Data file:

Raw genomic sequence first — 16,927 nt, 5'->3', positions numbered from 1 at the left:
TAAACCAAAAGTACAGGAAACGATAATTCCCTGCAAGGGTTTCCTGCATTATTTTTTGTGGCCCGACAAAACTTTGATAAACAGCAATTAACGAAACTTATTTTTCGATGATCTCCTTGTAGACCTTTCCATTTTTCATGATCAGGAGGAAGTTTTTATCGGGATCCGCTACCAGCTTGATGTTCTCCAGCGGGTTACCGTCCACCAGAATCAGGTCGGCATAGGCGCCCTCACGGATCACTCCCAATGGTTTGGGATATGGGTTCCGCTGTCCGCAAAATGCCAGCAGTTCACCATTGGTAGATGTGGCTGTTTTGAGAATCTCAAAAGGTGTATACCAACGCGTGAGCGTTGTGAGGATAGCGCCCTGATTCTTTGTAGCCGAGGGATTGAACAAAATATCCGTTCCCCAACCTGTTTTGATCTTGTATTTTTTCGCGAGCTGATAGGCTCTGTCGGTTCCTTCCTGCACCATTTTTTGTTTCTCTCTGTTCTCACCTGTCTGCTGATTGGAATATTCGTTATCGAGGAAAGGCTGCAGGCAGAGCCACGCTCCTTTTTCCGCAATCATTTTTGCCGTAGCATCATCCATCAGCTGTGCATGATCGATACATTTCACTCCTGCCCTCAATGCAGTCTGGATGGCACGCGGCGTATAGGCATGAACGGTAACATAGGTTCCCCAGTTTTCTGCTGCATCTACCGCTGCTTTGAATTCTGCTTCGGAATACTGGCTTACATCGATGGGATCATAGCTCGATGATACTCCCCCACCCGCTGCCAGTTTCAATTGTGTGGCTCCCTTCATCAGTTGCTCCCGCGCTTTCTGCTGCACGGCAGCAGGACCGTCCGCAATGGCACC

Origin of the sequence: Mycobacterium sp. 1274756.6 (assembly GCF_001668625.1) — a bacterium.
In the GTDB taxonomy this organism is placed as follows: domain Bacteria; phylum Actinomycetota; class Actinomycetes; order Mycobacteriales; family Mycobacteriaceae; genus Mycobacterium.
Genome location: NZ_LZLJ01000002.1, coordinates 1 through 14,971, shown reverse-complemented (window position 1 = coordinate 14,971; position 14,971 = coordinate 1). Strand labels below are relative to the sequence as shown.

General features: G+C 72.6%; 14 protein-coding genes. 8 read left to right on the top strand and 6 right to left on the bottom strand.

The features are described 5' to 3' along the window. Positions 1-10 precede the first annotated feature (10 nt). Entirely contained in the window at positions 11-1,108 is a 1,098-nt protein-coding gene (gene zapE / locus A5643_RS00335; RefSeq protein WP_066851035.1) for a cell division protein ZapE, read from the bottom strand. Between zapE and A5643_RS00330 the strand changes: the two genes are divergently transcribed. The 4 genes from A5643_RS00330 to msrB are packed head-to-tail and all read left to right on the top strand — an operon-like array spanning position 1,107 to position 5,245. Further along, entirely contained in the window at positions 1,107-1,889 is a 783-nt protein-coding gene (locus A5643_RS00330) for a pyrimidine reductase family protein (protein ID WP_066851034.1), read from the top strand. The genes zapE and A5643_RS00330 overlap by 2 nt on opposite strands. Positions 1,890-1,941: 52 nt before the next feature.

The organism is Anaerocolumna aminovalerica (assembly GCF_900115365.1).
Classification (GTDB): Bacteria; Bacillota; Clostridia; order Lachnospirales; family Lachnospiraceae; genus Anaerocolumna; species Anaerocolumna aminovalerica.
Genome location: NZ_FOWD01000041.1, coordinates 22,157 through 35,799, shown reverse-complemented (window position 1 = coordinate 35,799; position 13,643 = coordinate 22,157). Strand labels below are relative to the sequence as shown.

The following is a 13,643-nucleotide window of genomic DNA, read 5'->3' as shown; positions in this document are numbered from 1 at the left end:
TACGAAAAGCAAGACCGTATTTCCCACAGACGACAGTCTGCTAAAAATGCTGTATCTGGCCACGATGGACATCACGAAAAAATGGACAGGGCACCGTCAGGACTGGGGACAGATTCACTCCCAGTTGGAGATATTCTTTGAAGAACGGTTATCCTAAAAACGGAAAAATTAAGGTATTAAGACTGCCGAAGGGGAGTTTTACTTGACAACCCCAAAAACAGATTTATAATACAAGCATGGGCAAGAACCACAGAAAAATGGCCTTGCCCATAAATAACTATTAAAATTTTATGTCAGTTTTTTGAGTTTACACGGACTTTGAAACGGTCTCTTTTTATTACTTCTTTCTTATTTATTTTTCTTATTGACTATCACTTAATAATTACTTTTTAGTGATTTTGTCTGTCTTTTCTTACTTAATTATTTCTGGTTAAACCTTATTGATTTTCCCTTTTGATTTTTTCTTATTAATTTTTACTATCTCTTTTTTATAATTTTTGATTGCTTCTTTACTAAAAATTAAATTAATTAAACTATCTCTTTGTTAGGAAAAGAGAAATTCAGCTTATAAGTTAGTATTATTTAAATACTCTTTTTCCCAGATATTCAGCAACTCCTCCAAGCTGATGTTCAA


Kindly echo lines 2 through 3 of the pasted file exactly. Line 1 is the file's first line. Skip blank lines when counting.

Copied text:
TAAACCAAAAGTACAGGAAACGATAATTCCCTGCAAGGGTTTCCTGCATTATTTTTTGTGGCCCGACAAAACTTTGATAAACAGCAATTAACGAAACTTATTTTTCGATGATCTCCTTGTAGACCTTTCCATTTTTCATGATCAGGAGGAAGTTTTTATCGGGATCCGCTACCAGCTTGATGTTCTCCAGCGGGTTACCGTCCACCAGAATCAGGTCGGCATAGGCGCCCTCACGGATCACTCCCAATGGTTTGGGATATGGGTTCCGCTGTCCGCAAAATGCCAGCAGTTCACCATTGGTAGATGTGGCTGTTTTGAGAATCTCAAAAGGTGTATACCAACGCGTGAGCGTTGTGAGGATAGCGCCCTGATTCTTTGTAGCCGAGGGATTGAACAAAATATCCGTTCCCCAACCTGTTTTGATCTTGTATTTTTTCGCGAGCTGATAGGCTCTGTCGGTTCCTTCCTGCACCATTTTTTGTTTCTCTCTGTTCTCACCTGTCTGCTGATTGGAATATTCGTTATCGAGGAAAGGCTGCAGGCAGAGCCACGCTCCTTTTTCCGCAATCATTTTTGCCGTAGCATCATCCATCAGCTGTGCATGATCGATACATTTCACTCCTGCCCTCAATGCAGTCTGGATGGCACGCGGCGTATAGGCATGAACGGTAACATAGGTTCCCCAGTTTTCTGCTGCATCTACCGCTGCTTTGAATTCTGCTTCGGAATACTGGCTTACATCGATGGGATCATAGCTCGATGATACTCCCCCACCCGCTGCCAGTTTCAATTGTGTGGCTCCCTTCATCAGTTGCTCCCGCGCTTTCTGCTGCACGGCAGCAGGACCGTCCGCAATGGCACC

Origin of the sequence: Mycobacterium sp. 1274756.6 (assembly GCF_001668625.1) — a bacterium.